The Rev. Ker himself has just said that’s “a lot of helpful evidence.”

And the Rev. John Hobbins has made two specific requests of me;

to provide

(1) citation and translation of the Aristophanes occurrences, which I think prove that the metaphor is not always fully loaded (David Ker goes too far, however, if he thinks that it is therefore dead)

(2) your own translation of the relevant passages in Luke and 1 Cor.”]



First quick commentary on Aristophanes: He’s one of the most misogynistic of all the men to use πώπια (hypOpia). For all who don’t believe me, I encourage wider reading of the two works I excerpt from here and of his other plays. Thankfully, the excepts don’t show his ugliness toward women. The first is from the “The Wasps” with Philocleon talking (lines 1381 to 1386). The second is from “Peace” (lines 538 to 544); Hermes speaks with Trygeas in reply in the last two lines given. My English follows Aristophanes’s Greek, and I also provide translation by two other men per excerpt.

κουσόν νυν μο. (1381)
νίκ’ θεώρουν γώ,
μαχέσατ’ σκώνδ καλς
δη γέρων
ν· ετα τ πυγμ θενν
πρεσβύτερος κατέβαλε τ
ν νεώτερον.
ς τατα τηρο μ λάβς πώπια.

Now listen to me.
When I went to view the Olympics,
Ephudion fought Ascondas well
Though the former was already an old man. Then with a hit of his fist,
The elder man knocked out the younger.
Guard yourself this way then, so you don’t get a black eye.

Now listen you! You want to talk about old men? Listen! When I was on an embassy to Olympia, there was Ephudion, an old man, and he put up quite a show, fighting Ascondas, a young man. Ephudion smashed his fist on Ascondas and knocked him down, so you be careful you don’t end up with a couple of black “shiners,” my boy!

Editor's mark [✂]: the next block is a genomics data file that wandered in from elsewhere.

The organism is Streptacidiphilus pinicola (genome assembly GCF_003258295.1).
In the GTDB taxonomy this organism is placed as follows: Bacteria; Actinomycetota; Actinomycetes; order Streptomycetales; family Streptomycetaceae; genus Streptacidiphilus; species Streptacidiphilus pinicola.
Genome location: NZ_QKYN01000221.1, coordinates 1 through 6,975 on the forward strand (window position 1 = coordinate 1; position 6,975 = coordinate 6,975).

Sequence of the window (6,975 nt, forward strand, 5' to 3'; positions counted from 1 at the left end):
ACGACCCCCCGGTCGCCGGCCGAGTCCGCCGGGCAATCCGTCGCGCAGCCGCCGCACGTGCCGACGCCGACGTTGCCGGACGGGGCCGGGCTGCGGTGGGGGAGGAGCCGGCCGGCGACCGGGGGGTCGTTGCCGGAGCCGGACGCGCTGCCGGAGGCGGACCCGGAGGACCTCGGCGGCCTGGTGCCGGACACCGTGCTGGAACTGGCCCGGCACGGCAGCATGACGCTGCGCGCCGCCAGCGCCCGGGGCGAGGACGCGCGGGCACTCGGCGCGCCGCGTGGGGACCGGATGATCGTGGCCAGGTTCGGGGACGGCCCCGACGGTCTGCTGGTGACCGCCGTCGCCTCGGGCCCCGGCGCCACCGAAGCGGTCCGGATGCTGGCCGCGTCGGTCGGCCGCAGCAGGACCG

George Theodoridis)

Oh, indeed? Well, let me tell you something. Once when I was on a State mission to the Olympic Games, I saw Ephudion fight Ascondas, and the old man fought very well, let me tell you. I shall never forget the way he drew back his arm, like this—and then, with a smashing blow, he knocked the young man down.
And the moral is: watch out, or you’ll get a black eye.
(David Barrett)

θι νυν, θρει (538)
ον πρς λλήλας λαλοσιν α πόλεις
σαι κα γελσιν σμεναι—
τατα δαιμονίως πωπιασμέναι
παξάπασαι κα
κυάθους προσκείμεναι.

Κα τνδε τοίνυν τν θεωμένων σκόπει
πρόσωφ’, να γνς τς τέχνας.

Now look here
At the citizens chitchating with one another
How pleasant and how they laugh—
And how indeed the deities give them a black eye
How wounded and how they lay their hand on to cup it.
And let’s view what can be seen
In their faces, so as to know their skills.
(JK Gayle)

Hermes: (Points at the audience) Hahaha! Look at that down there, will you? See with what delight all the citizens of Greece are chatting with each other? See how happily they laugh and chuckle together? Even though they’re adorned with cupping cups attached to their dreadful, black eyes! Look! Hahahaha! A black eye, every single one of them, has a black eye and a cupping cup on it!

Trygeas: Hahaha! Let’s see if we can work out what these people do for a living, just by examining their faces.
(George Theodoridis)

Then look how the reconciled towns chat pleasantly together, how
they laugh; and yet they are all cruelly mishandled; their wounds
are bleeding still.

But let us also scan the mien of the spectators; we shall thus
find out the trade of each.
(Translator uncredited at



passages in Luke and 1 Cor.

δι γε τ παρχειν μοι κπον τν χραν τατην
κδικσω ατν
να μ ες τλος ρχομνη πωπιζ με

because of my bearing such labor by this widow
I’ll give out justice to her
So she won’t in the final round give me a black eye.

λλ πωπιζω
μου τ σμα κα δουλαγωγ
μ πως λλοις κηρξας ατς
δκιμος γνωμαι

in other words I get a black eye
my body, even, gets enslaved
so that I won’t myself preach to others in a way
that’s born out of no [proven] reputation


[now hopefully no one will notice I’ve been back nibbling on cheese and sipping something more aged. The blogging binge ends, for now again.]